5. Pulled out my 339 wiring harness this weekend. Thought I'd post some pics for those who are curious about what's inside. 339s come with ceramic tone caps.
  6. TonePros-Kluson also has a model called TPKB3 that fits larger holes typical of modern tuners like Grovers, and without the need for an additional bushing. Got them for my 339. http://www.toneproskluson.com/models.html
  7. Rich W

    ES-339

    Good move. You might have it for a long time, and you would have regretted settling for one that you don't love. You can change pretty much everything else with mods, but not the neck.
  8. Nice work! It looks like you started with an SG unfinished body. Are the first two photos from another SG build?
  9. Rich W

    ES-339 frets

    I think I've got it figured out now. Gibson is calling the tall-skinny (.055 x .09") frets on 339s (similar to Dunlop 6105 profile) MEDIUM JUMBO ... with medium referring to width (.09") and jumbo referring to height (.055"). Other fret wire manufacturers, suppliers like Stew-Mac, after-market replacement neck builders like Warmouth and US Guitars, and guitar builders like Fender use the term MEDIUM JUMBO to refer to wider frets (usually at least .1") of a more intermediate height (more like .04"). Different builders use different terminology. For years, Leo Fender insisted on referring to vibrato as tremolo, and some folks still call the vibrato arms on guitars the trem bar.
  10. Rich W

    Which 339?

    Another reason why it's best to buy a semi-hollow (or any kind of guitar) only after you've had a chance to really play it and, if possible, compare its tone to others that are the same model. Acoustically, the pick of the litter will ring out the most, and it will sound the best plugged in. A dog will always be a dog ... and aging, pickup swaps, and other upgrades won't do much improve the mojo in bad wood.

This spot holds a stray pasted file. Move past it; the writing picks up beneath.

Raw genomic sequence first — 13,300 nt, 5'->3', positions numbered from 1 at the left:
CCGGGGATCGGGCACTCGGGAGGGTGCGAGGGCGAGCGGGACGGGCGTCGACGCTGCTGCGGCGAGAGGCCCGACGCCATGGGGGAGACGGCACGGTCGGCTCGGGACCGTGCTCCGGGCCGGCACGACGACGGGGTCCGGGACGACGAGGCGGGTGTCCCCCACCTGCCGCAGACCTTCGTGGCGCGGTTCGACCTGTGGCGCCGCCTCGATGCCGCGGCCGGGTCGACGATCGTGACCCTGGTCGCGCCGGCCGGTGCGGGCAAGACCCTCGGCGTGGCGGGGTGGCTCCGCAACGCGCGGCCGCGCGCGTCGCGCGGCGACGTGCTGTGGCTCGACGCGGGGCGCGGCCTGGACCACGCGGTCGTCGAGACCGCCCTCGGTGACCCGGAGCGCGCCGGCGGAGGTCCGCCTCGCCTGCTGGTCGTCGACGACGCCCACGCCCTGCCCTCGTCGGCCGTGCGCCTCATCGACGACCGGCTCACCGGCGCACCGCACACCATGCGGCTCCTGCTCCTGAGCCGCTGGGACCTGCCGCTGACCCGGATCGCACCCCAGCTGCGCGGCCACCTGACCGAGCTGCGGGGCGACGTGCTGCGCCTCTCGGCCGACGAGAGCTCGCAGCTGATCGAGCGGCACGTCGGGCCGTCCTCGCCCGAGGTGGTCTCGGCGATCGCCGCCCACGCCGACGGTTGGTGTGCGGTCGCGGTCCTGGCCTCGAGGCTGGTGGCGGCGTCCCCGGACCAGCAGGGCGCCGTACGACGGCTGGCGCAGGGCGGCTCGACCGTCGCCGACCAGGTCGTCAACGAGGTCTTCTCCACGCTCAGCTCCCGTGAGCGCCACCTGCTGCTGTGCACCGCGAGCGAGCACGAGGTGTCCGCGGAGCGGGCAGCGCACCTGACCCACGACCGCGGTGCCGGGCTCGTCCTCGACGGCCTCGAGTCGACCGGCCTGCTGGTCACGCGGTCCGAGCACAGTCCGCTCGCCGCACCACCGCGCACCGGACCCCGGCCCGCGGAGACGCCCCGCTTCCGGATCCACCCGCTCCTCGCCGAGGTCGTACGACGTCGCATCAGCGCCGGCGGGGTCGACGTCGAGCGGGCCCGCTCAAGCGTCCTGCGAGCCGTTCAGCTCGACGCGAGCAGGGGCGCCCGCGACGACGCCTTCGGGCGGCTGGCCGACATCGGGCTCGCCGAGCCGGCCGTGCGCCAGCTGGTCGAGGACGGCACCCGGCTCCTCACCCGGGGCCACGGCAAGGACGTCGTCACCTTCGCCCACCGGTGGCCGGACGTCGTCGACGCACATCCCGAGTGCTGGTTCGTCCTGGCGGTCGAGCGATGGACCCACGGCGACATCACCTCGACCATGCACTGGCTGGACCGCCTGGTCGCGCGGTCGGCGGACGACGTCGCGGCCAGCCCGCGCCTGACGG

11. Rich W

    ES-339

    Maybe that's partly why they bumped the 339 price up by $300 since last year.
  12. I agree with you Bob. But before you fork out cash for a custom pick guard, you might want to try aging yours first. One way to darken the white plastic is to let it sit in a tray coffee for a few minutes ... but not long, or you'll age it too much. Keep taking it out periodically and checking it until white of the PG has darkened enough to match that of the binding. I haven't done this myself, but considered it. Instead, because I'm a finger picker and because I like the "naked" look, I ended up just leaving the guard off.
  13. Some people prefer the tone of semi-hollows with laminate tops as opposed to solid tops, and would go for the 359. Bill Collings makes fantastic guitars, including a couple of I-35s that are similar to the 356 and 359. If you have the time to read this Tone Quest Report interview and are interested in tone woods, you might be surprised by Collings' discoveries about the beautiful and consistent and more musical tone of the one with the laminate top when compared to the one with the solid top. http://www.collingsguitars.com/Images/reviews/I35LC_tonequest.pdf
  14. Rich W

    ES-339 frets

    I wish I had the medium jumbos too. Tall skinny 6105-like frets like on my 339 are nice for some styles. But I'm used to wider frets, and the skinny ones with flattish tops seem a bit speed-bumpy to me.
  15. The frets on my 339 are tall-skinny (.055 x .09). I measured them with digital calipers and they're close to the dimensions of Dunlop 6105s. Gibson is advertising 339s on their website as having "medium jumbo" frets, which are wider and not as tall than 6105s. Medium jumbos are more like .36 x .106 (cf. Dunlop 6130s). Does anyone have true medium jumbos on their 339? Maybe Gibson was using tall-skinny frets on 339s, but changed to medium jumbos very recently? I bought my 339 new about a year ago. Or is what Gibson refers to as "medium jumbo" actually what other manufacturers and fret makers call tall-skinny?